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Infant Constipation Remedy: Baby Constipation Relief

Infant constipation means hard and infrequent stools. It does not mean grunting or straining. How often your infant should have a bowel movement depends on if your child is breast fed or bottle fed. Before you determine the best remedy, you should first determine if your infant is really constipated.

The colon works to maintain the body’s fluid balance. The colon achieves this by removing water from the stool and eliminating waste. Waste is eliminated in the form of stool. Stools are formed as water along with nutrients and salts are absorbed by the colon. If stool remains in the colon too long, too much water is absorbed, leaving it dry and hard.

Breast fed infants are never technically constipated because the milk is easily absorbed by the baby and used. What is left is stool which is loose, curd-like, seedy and mucus. Breast fed stool do not have a foul smell. Exclusively breast fed infants can go several days between movements.

When you notice your infant groaning, straining and making funny faces as he makes a bowel movement, your infant is not constipated. This is because the baby has not learned to control their abdominal and anal muscles to relax and expand when making a bowl movement. Once you introduce solids or formula, constipation may be become an issue.

Constipation in formula fed infants is very common. Infant formula is not as well digested as breast milk and more residues are left in the colon. Because formula takes longer to digest, the residue builds up, too much water is absorb and the stool becomes hard and pebble-like. It may be difficult and uncomfortable for your infant to pass. In this case straining and groaning may occur. Formula fed infants should have a bowel movement every 1-2 days.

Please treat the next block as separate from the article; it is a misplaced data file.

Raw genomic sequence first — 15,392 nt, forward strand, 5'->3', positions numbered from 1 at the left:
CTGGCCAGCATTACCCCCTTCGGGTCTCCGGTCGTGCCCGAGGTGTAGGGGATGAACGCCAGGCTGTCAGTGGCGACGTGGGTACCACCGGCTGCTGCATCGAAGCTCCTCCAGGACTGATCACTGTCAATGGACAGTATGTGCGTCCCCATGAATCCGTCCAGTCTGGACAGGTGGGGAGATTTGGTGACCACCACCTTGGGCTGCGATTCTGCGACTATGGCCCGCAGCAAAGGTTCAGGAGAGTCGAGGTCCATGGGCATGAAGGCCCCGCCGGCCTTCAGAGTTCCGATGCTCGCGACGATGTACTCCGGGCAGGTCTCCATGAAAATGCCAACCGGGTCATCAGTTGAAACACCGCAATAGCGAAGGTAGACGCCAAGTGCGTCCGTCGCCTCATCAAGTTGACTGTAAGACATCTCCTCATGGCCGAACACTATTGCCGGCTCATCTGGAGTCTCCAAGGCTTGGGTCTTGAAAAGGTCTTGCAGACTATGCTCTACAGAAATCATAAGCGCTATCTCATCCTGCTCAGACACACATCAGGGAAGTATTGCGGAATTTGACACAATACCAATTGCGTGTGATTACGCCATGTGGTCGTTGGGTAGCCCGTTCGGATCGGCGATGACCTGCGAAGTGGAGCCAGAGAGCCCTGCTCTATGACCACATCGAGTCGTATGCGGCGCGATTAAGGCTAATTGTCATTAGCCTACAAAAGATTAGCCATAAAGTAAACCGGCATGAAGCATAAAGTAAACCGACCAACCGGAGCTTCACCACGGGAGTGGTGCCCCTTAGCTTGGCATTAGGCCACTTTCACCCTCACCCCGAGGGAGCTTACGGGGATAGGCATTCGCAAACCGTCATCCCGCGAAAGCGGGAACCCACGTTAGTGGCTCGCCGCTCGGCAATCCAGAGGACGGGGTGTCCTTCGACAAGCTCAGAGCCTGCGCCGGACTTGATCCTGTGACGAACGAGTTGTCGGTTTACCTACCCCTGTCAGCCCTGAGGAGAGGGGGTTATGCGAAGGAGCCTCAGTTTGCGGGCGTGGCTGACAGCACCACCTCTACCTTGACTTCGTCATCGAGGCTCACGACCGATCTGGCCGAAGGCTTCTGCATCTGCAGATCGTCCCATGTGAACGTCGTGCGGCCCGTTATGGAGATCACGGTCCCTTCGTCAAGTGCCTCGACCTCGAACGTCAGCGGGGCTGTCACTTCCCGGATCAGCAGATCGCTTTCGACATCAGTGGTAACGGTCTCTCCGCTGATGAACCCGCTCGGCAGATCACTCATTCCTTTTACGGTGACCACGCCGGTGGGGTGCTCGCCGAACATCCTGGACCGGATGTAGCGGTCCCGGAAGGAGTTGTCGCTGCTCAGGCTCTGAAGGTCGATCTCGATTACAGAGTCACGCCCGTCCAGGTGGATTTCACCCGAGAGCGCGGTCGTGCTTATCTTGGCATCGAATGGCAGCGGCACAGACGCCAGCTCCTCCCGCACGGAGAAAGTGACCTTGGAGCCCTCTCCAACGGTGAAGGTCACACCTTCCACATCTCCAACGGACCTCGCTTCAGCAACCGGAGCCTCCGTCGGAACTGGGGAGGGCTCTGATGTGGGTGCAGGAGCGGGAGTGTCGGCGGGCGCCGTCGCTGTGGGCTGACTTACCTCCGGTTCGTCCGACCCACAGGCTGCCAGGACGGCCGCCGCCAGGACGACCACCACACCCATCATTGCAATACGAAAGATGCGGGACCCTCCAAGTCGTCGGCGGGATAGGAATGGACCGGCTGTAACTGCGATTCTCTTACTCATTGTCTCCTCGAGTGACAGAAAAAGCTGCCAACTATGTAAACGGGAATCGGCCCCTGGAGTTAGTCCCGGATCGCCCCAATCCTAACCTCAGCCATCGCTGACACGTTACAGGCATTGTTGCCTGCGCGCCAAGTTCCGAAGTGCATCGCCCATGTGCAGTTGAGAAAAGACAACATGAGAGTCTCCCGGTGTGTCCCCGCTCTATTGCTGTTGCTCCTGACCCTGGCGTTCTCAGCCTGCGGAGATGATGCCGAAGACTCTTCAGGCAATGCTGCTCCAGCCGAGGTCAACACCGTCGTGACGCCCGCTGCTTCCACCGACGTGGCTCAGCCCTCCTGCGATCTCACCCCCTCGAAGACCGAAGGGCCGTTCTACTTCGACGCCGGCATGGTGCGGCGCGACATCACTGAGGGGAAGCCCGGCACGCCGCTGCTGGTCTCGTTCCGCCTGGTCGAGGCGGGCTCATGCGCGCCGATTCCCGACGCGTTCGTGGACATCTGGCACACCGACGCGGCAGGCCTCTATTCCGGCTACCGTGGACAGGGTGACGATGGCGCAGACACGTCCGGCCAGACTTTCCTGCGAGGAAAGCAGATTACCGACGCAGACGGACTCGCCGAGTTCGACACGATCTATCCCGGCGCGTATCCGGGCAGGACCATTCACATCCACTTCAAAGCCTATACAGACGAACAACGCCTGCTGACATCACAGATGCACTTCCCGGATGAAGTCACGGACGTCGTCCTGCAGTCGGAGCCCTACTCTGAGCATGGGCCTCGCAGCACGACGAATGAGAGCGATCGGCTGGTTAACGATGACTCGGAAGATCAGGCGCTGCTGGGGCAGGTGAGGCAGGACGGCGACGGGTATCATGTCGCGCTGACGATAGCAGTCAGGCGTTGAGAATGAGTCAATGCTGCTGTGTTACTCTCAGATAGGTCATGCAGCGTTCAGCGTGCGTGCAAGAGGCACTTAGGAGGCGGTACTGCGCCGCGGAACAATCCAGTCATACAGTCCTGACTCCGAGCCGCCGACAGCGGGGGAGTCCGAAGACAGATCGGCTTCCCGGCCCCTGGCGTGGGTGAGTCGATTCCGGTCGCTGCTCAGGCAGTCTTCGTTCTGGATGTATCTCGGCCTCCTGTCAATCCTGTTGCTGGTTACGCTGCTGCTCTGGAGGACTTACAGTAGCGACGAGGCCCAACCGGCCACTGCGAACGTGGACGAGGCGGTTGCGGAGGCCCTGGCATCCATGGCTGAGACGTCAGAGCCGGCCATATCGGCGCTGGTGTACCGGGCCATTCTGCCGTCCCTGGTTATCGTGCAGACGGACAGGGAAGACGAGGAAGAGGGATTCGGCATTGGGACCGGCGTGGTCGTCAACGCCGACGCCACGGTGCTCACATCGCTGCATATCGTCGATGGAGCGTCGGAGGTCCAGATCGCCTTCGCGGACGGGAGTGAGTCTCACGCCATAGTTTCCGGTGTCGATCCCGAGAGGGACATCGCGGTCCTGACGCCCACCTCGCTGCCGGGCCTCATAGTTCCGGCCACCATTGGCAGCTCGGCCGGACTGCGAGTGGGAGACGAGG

If your infant is constipated here are some helpful remedies:

* Gently massage your infant’s tummy. Stop if the baby seems to be in pain.

* Rotate the legs in a ‘bicycle” movement. This causes the stomach muscles to move and stimulate the colon.

* Fruit Juice: Offer your infant a few ounces of fruit juice (apple, prune) until the bowels are moving.

* Try a gentle rectal exam. Insert a lubricated thermometer or Q-tip about a quarter inch into the rectum and wiggle it around. This really works so be prepared for what comes out.

* Karo syrup: Add about two teaspoons to formula. Corn syrup draws more fluid into the intestine, which makes stool less hard. Be sure not to give too much because diarrhea can occur

* Liquid Glycerin Suppositories for Infants: suppositories work by increasing water in the stool.

* For infants on solids offer prunes, peaches, pears, plums, apricots and peas. They make stools softer.

When to contact the doctor:

* If your infant cries while straining

* Constipation remains a persistent problem

* The number of wet diapers decreases each day

* Blood in stool or bleeding from anus

* Abdominal pain

* Reduced Appetite